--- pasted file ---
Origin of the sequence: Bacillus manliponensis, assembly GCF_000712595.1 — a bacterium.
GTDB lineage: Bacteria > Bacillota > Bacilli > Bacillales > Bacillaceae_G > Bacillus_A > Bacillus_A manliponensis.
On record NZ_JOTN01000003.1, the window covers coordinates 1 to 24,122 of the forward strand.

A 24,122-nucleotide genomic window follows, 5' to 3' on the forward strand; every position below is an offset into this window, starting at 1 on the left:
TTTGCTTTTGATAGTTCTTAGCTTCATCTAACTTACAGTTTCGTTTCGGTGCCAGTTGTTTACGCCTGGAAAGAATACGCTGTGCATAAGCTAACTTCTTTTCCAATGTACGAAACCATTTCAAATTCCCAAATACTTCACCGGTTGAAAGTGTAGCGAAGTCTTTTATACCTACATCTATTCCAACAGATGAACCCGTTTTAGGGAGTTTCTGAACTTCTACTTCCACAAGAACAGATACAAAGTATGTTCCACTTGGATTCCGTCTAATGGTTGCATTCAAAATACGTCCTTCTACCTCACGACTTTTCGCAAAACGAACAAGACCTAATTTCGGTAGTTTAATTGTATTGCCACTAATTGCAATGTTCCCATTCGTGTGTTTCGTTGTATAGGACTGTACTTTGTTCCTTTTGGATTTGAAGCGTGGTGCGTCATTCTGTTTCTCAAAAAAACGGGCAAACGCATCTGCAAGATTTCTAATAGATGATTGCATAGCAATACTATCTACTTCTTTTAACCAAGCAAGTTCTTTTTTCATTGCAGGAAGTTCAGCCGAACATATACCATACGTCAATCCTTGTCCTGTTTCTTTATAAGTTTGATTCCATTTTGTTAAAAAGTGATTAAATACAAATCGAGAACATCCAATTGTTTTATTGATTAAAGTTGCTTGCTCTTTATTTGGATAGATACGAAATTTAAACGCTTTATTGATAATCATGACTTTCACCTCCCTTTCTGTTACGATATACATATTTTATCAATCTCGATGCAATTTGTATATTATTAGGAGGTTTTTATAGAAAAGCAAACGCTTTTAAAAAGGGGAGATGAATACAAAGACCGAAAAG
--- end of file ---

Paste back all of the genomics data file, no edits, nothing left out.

Origin of the sequence: Bacillus manliponensis, assembly GCF_000712595.1 — a bacterium.
GTDB lineage: Bacteria > Bacillota > Bacilli > Bacillales > Bacillaceae_G > Bacillus_A > Bacillus_A manliponensis.
On record NZ_JOTN01000003.1, the window covers coordinates 1 to 24,122 of the forward strand.

A 24,122-nucleotide genomic window follows, 5' to 3' on the forward strand; every position below is an offset into this window, starting at 1 on the left:
TTTGCTTTTGATAGTTCTTAGCTTCATCTAACTTACAGTTTCGTTTCGGTGCCAGTTGTTTACGCCTGGAAAGAATACGCTGTGCATAAGCTAACTTCTTTTCCAATGTACGAAACCATTTCAAATTCCCAAATACTTCACCGGTTGAAAGTGTAGCGAAGTCTTTTATACCTACATCTATTCCAACAGATGAACCCGTTTTAGGGAGTTTCTGAACTTCTACTTCCACAAGAACAGATACAAAGTATGTTCCACTTGGATTCCGTCTAATGGTTGCATTCAAAATACGTCCTTCTACCTCACGACTTTTCGCAAAACGAACAAGACCTAATTTCGGTAGTTTAATTGTATTGCCACTAATTGCAATGTTCCCATTCGTGTGTTTCGTTGTATAGGACTGTACTTTGTTCCTTTTGGATTTGAAGCGTGGTGCGTCATTCTGTTTCTCAAAAAAACGGGCAAACGCATCTGCAAGATTTCTAATAGATGATTGCATAGCAATACTATCTACTTCTTTTAACCAAGCAAGTTCTTTTTTCATTGCAGGAAGTTCAGCCGAACATATACCATACGTCAATCCTTGTCCTGTTTCTTTATAAGTTTGATTCCATTTTGTTAAAAAGTGATTAAATACAAATCGAGAACATCCAATTGTTTTATTGATTAAAGTTGCTTGCTCTTTATTTGGATAGATACGAAATTTAAACGCTTTATTGATAATCATGACTTTCACCTCCCTTTCTGTTACGATATACATATTTTATCAATCTCGATGCAATTTGTATATTATTAGGAGGTTTTTATAGAAAAGCAAACGCTTTTAAAAAGGGGAGATGAATACAAAGACCGAAAAG